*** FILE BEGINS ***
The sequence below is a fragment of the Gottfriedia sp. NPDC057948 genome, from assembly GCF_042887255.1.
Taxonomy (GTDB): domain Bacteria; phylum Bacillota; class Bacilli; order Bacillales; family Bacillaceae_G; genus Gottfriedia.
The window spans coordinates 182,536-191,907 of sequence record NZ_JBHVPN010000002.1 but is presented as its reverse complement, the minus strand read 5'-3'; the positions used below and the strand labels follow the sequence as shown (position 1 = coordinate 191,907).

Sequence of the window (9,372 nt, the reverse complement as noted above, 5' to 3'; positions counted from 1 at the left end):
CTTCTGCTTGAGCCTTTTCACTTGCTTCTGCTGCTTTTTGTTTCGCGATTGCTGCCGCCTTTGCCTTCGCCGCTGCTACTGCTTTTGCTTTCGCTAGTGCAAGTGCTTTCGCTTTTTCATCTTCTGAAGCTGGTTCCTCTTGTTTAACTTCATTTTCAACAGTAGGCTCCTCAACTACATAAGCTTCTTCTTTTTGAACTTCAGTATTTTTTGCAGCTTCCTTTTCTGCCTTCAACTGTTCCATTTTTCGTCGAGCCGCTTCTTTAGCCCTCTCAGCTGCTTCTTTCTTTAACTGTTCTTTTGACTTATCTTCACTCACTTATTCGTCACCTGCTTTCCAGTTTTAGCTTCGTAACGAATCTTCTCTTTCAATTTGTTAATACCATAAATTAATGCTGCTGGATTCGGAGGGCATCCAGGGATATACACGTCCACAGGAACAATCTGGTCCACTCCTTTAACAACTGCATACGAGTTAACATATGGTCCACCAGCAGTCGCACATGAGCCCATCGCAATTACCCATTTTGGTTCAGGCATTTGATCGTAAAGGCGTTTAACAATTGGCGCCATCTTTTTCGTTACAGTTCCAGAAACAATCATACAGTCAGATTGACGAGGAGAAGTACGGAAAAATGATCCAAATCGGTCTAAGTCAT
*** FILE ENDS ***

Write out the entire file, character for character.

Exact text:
The sequence below is a fragment of the Gottfriedia sp. NPDC057948 genome, from assembly GCF_042887255.1.
Taxonomy (GTDB): domain Bacteria; phylum Bacillota; class Bacilli; order Bacillales; family Bacillaceae_G; genus Gottfriedia.
The window spans coordinates 182,536-191,907 of sequence record NZ_JBHVPN010000002.1 but is presented as its reverse complement, the minus strand read 5'-3'; the positions used below and the strand labels follow the sequence as shown (position 1 = coordinate 191,907).

Sequence of the window (9,372 nt, the reverse complement as noted above, 5' to 3'; positions counted from 1 at the left end):
CTTCTGCTTGAGCCTTTTCACTTGCTTCTGCTGCTTTTTGTTTCGCGATTGCTGCCGCCTTTGCCTTCGCCGCTGCTACTGCTTTTGCTTTCGCTAGTGCAAGTGCTTTCGCTTTTTCATCTTCTGAAGCTGGTTCCTCTTGTTTAACTTCATTTTCAACAGTAGGCTCCTCAACTACATAAGCTTCTTCTTTTTGAACTTCAGTATTTTTTGCAGCTTCCTTTTCTGCCTTCAACTGTTCCATTTTTCGTCGAGCCGCTTCTTTAGCCCTCTCAGCTGCTTCTTTCTTTAACTGTTCTTTTGACTTATCTTCACTCACTTATTCGTCACCTGCTTTCCAGTTTTAGCTTCGTAACGAATCTTCTCTTTCAATTTGTTAATACCATAAATTAATGCTGCTGGATTCGGAGGGCATCCAGGGATATACACGTCCACAGGAACAATCTGGTCCACTCCTTTAACAACTGCATACGAGTTAACATATGGTCCACCAGCAGTCGCACATGAGCCCATCGCAATTACCCATTTTGGTTCAGGCATTTGATCGTAAAGGCGTTTAACAATTGGCGCCATCTTTTTCGTTACAGTTCCAGAAACAATCATACAGTCAGATTGACGAGGAGAAGTACGGAAAAATGATCCAAATCGGTCTAAGTCAT